Boom in emerging market corporate debt stirs fears – lack of liquidity could lead to violent price declines in a crisis [FT]

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The developing world’s rapidly swelling corporate debt market is an accident waiting to happen, according to a prominent emerging-markets hedge fund that says a lack of liquidity could lead to violent price declines in a crisis.
In a letter to investors seen by the Financial Times, Gramercy Funds Management wrote that the risk of sudden dislocations has been increased by a wave of bond buying by mutual funds and exchange traded funds that allow investors to pull out money quickly.
“We are convinced that ‘liquid markets’ are not necessarily liquid,” Robert Koenigsberger, chief investment officer, wrote in a letter with senior adviser Mohamed El-Erian and two other associates of the Connecticut-based group. “The ‘perfect dislocation storm’ [is] waiting to happen.”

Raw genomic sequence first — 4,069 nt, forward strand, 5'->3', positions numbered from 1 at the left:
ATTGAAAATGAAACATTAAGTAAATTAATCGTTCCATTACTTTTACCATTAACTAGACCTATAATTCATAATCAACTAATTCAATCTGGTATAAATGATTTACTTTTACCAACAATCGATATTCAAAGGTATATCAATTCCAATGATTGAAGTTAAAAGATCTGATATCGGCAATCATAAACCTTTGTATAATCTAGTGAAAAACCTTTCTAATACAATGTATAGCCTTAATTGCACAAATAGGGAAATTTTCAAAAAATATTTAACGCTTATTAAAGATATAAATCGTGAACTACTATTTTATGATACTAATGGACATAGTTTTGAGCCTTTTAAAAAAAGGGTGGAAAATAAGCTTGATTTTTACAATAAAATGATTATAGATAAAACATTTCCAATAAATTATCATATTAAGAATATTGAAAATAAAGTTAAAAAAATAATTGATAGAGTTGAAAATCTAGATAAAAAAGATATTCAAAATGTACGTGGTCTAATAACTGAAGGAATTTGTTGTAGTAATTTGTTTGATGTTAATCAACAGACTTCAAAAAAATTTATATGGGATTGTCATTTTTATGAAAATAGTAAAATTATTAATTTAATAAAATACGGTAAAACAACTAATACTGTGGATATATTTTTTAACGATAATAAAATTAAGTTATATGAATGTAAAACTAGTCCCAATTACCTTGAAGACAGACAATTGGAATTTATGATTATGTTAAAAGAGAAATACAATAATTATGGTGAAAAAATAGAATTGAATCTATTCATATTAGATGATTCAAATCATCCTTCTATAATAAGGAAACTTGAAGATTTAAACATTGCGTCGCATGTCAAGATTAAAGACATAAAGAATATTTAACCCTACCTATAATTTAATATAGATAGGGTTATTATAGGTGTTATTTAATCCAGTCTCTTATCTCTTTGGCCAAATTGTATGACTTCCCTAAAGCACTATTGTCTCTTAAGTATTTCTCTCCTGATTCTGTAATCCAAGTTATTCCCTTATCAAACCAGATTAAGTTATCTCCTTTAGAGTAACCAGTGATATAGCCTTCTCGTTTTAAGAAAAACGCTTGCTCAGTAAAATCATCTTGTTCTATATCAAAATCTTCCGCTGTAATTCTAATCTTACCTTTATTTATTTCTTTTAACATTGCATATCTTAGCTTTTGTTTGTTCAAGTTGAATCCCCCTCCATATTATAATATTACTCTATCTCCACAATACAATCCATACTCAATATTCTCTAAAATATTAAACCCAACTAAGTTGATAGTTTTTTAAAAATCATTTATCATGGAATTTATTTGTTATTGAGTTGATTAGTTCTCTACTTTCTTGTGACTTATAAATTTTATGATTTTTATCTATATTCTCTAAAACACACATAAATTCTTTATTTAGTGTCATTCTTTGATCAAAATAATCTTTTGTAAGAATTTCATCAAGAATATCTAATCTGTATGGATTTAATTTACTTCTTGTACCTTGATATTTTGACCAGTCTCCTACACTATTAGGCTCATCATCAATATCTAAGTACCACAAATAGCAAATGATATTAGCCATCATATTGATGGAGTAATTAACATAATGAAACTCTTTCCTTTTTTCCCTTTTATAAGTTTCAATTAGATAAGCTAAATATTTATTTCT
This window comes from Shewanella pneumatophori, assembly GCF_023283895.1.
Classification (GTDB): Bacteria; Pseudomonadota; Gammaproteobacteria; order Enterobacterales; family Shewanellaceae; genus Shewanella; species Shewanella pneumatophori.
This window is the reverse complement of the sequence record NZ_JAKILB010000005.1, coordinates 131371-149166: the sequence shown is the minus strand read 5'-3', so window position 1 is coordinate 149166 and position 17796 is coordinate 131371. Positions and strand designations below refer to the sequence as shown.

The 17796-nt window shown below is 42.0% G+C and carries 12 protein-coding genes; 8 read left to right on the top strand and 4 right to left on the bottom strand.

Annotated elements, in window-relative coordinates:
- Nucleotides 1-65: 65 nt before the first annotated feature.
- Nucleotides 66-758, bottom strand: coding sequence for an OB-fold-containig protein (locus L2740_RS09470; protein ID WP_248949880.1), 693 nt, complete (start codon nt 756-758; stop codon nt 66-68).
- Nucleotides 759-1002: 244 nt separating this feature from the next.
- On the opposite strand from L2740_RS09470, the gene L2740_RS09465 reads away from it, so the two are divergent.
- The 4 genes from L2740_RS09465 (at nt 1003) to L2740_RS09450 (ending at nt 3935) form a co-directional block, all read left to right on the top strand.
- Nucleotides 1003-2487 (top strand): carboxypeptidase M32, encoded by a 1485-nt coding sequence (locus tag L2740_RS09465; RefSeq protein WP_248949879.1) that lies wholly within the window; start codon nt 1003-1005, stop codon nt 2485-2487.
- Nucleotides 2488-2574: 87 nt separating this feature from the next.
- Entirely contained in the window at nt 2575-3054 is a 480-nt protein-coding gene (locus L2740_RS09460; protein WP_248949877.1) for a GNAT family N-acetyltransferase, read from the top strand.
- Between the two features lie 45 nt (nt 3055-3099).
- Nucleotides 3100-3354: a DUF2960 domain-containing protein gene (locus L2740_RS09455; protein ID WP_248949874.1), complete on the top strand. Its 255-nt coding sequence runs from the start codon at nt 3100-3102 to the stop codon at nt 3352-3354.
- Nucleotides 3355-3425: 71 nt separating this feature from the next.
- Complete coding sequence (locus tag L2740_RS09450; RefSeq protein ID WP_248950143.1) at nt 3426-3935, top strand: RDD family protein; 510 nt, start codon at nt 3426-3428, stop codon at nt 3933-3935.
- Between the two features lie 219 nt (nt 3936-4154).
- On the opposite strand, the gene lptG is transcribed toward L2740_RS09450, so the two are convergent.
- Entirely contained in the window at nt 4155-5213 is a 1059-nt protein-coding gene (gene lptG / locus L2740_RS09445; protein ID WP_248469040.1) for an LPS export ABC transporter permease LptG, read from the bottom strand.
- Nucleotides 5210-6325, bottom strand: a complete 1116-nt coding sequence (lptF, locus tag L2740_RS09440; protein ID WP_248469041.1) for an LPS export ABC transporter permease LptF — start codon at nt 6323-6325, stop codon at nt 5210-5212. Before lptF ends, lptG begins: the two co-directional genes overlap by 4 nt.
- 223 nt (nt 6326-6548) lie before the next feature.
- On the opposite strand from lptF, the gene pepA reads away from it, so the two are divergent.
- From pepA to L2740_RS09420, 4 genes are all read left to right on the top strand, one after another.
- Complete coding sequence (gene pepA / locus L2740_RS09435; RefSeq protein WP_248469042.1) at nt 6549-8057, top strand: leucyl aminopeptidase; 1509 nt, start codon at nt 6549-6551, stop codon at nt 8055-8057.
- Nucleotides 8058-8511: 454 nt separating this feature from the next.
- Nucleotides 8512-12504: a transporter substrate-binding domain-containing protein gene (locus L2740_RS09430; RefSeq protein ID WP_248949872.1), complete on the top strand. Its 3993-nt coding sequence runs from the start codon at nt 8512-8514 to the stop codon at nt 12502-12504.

The emerging market corporate bond market has expanded nearly fourfold to $2.3tn over the past decade — with the high-yield sector expanding almost fivefold — as investors around the world have desperately sought higher-yielding debt.

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